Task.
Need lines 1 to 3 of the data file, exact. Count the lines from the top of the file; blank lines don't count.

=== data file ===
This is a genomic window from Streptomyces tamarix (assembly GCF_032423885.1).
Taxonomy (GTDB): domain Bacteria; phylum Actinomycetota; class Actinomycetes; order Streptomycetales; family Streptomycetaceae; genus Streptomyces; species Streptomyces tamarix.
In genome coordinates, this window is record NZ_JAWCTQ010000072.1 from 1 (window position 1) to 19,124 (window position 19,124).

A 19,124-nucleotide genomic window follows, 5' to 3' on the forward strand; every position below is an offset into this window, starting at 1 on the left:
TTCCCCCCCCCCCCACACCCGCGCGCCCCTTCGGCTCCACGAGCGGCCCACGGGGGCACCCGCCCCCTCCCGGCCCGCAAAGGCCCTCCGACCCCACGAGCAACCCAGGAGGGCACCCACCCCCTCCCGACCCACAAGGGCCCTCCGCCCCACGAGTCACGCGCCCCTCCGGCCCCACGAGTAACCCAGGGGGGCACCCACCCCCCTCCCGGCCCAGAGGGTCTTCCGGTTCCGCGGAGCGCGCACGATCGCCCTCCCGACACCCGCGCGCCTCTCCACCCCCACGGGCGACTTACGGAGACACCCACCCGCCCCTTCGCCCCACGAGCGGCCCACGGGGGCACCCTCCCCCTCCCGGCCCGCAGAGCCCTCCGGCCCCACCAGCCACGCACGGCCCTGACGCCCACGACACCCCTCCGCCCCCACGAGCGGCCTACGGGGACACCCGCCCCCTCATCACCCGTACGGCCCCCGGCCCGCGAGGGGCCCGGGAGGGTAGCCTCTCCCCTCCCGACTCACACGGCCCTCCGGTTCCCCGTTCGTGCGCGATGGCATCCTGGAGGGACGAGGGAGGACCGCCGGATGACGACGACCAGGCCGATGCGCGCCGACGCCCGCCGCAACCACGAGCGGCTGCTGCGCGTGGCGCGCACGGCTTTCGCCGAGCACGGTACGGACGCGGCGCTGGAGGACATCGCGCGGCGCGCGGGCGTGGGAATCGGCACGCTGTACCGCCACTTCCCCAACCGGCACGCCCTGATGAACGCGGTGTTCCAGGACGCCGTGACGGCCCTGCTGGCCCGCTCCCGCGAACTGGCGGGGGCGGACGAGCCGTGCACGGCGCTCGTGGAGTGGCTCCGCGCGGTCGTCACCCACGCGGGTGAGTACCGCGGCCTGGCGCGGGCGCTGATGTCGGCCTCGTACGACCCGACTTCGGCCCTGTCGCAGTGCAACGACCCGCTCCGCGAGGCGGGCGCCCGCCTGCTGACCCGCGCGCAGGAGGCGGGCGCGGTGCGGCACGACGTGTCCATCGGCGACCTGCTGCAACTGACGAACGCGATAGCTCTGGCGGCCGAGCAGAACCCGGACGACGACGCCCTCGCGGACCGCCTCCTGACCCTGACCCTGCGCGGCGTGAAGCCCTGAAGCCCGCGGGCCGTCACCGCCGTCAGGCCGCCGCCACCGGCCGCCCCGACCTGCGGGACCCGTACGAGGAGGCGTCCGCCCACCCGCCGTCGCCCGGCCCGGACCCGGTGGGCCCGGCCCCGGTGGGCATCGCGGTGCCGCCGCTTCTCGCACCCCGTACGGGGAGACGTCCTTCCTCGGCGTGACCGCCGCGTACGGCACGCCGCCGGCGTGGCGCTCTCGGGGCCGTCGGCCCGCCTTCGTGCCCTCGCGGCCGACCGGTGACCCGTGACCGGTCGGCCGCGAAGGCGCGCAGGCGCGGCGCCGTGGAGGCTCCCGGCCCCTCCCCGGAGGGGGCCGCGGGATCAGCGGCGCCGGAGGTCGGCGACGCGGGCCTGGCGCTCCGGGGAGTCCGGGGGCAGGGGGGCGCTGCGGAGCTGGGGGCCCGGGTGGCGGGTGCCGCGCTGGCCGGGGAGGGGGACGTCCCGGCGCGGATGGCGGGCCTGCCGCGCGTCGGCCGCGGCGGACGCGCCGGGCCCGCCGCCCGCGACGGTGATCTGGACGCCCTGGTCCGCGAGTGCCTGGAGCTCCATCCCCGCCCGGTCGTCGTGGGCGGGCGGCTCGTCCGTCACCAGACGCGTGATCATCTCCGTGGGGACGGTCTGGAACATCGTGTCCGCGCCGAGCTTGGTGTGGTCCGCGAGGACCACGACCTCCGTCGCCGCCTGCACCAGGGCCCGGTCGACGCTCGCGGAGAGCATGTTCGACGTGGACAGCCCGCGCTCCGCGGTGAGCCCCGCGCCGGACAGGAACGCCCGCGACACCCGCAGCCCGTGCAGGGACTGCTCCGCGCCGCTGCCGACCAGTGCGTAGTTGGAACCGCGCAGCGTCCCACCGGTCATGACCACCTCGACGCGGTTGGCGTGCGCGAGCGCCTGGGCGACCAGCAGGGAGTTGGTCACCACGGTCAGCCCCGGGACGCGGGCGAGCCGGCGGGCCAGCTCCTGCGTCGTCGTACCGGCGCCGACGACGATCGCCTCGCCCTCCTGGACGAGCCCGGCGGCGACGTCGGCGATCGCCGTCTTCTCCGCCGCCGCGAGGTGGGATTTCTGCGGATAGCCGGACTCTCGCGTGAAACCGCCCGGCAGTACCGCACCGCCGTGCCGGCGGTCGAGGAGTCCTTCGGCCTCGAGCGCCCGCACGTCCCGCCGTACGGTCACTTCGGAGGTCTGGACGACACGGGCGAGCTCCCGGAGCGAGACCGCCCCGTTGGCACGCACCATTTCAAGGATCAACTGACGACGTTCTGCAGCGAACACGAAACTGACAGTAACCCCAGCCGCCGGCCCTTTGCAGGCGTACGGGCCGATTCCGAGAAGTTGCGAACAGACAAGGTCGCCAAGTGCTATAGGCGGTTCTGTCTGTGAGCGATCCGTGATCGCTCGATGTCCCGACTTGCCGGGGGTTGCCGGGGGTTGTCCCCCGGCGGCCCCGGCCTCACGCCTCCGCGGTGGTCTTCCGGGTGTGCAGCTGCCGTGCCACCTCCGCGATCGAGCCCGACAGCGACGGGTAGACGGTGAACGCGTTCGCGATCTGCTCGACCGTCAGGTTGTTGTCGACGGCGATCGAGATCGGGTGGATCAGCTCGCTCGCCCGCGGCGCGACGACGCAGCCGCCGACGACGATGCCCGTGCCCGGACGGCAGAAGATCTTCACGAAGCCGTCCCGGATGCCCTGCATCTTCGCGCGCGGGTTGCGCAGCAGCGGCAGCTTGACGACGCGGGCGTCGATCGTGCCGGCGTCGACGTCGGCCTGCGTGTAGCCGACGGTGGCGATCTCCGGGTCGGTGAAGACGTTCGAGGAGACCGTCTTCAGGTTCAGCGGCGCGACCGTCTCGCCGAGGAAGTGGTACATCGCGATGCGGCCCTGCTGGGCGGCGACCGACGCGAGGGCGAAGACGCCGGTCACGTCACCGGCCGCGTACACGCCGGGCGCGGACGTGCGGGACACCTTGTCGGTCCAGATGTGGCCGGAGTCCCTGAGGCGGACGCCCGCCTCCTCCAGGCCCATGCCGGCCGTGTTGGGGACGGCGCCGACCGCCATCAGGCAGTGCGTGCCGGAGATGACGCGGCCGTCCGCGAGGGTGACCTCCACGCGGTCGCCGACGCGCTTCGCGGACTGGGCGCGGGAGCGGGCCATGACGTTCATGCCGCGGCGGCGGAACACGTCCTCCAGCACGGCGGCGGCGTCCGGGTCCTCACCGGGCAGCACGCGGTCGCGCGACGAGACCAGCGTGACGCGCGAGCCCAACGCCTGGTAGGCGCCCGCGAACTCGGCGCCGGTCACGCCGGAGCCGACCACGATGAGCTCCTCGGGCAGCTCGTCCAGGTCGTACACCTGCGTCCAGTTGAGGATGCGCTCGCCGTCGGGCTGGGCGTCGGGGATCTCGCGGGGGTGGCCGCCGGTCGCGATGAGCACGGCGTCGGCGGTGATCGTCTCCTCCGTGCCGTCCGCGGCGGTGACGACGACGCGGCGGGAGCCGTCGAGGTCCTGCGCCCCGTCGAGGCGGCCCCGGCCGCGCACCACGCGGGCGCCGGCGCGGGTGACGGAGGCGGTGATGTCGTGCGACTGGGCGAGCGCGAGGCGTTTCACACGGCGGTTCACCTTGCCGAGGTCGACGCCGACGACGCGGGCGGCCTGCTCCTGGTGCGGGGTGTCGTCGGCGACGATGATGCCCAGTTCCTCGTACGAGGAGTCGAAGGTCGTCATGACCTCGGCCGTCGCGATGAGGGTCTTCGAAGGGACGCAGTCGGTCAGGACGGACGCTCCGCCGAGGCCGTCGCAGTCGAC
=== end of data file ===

This is a genomic window from Streptomyces tamarix (assembly GCF_032423885.1).
Taxonomy (GTDB): domain Bacteria; phylum Actinomycetota; class Actinomycetes; order Streptomycetales; family Streptomycetaceae; genus Streptomyces; species Streptomyces tamarix.
In genome coordinates, this window is record NZ_JAWCTQ010000072.1 from 1 (window position 1) to 19,124 (window position 19,124).